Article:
French Bulldog skin problems

There are a number of French Bulldog health issues that can affect their skin. These are often due to their environment and/or their wrinkly skin. Here we list the most common ones: 

Skin allergies

Skin allergies are more likely in French Bulldogs and are usually caused by environmental factors such as pollen and dust mites and food intolerances from things like wheat or substances their skin comes into contact with such as washing liquids. These allergies can also be caused by parasites and fleas, so it’s especially important that you keep on top of your flea and worming treatments. 

Skin fold dermatitis

While their wrinkly skin may look cute, if it’s not properly cared for and cleaned regularly, it can result in skin fold dermatitis. This is where the wrinkles become inflamed and sore and without treatment, can also become infected.

French Bulldog ear problems

french bulldog in a forest

The big bat-like ears of French Bulldogs are a selling point for many, but unfortunately, these can also be a cause for concern. This is because these dogs have narrow ear canals coupled with wide openings, making it extremely easy for germs and debris to get in and cause infections.

It’s important to keep a close eye on your Frenchie’s ears, maintain a regular cleaning schedule and keep a lookout for redness, discharge or repetitive scratching of their ears. If you suspect an ear infection, take your dog to the vet because they may require antibiotics.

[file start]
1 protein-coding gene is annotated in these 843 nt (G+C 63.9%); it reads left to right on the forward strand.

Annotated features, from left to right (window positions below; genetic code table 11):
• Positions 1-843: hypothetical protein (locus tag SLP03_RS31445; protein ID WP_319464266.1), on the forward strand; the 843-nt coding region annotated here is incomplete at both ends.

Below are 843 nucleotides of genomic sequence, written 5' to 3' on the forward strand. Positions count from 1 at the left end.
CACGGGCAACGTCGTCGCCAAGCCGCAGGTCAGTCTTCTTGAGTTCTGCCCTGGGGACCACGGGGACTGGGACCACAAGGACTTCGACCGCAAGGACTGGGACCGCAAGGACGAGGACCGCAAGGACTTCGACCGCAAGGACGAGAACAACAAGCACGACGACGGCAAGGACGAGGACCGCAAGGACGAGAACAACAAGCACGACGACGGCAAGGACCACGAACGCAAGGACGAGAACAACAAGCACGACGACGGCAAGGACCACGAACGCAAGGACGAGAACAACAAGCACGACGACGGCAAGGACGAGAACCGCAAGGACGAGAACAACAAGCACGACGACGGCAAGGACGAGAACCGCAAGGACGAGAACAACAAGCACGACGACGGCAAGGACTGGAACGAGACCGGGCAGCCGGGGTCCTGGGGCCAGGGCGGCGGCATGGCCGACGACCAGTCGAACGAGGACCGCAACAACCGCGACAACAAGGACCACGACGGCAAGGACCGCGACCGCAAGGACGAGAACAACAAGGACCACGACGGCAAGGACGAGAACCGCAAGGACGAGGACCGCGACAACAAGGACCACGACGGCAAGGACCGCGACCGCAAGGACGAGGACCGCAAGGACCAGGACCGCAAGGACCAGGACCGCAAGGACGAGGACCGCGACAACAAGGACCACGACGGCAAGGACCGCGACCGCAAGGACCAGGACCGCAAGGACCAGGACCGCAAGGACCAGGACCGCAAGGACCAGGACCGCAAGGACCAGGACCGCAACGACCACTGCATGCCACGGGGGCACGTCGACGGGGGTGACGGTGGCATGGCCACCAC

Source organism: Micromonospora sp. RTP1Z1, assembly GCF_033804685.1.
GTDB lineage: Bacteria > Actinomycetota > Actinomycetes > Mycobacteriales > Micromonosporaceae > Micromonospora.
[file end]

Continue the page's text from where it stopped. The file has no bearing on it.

French Bulldog skeletal problems

Some of the most common French Bulldog health problems are related to their skeletal systems because they were bred to have short back legs and a curly tail.  

Patella luxation

Patella luxation is where the kneecap slips temporarily out of place and is a fairly common condition in smaller breeds and one which French Bulldogs are particularly prone to because of their build. You may spot your dog hopping as its kneecap slips out and then returning to normal movement when it pops back in. The condition is graded from 1 to 4, from least to most serious, with the latter perhaps requiring surgery. 

Intervertebral disc disease

With intervertebral disc disease, the discs that provide cushioning between the back bones become damaged or brittle, making them more likely to bulge, burst or slip, resulting in pressure on the spinal cord. Treatment for this condition depends on the severity, location and cause and may involve anything from medication to surgery, or a combination of the two. 

French Bulldog dental problems

Because they have a very shortened jaw but a standard size and number of teeth, a French Bulldog’s health issues can also extend to their gums and teeth. One of the biggest causes of concern is tooth overcrowding.  

Preventing French Bulldog health issues

The French Bulldog health problems listed above are just conditions that this breed are predisposed to. There’s no guarantee they’ll get them, but they are at a higher risk of them. To reduce the risk of your dog developing these issues, it’s important that you only buy from a reputable breeder that’s knowledgeable and cares about the welfare and future of the breed. Responsible breeders will also ensure that all the necessary screenings and tests are done on breeding bitches and dogs to make sure they don’t carry poor genes.  

If you want to find out more about breed-specific health, read our guide on common health problems in Pugs next.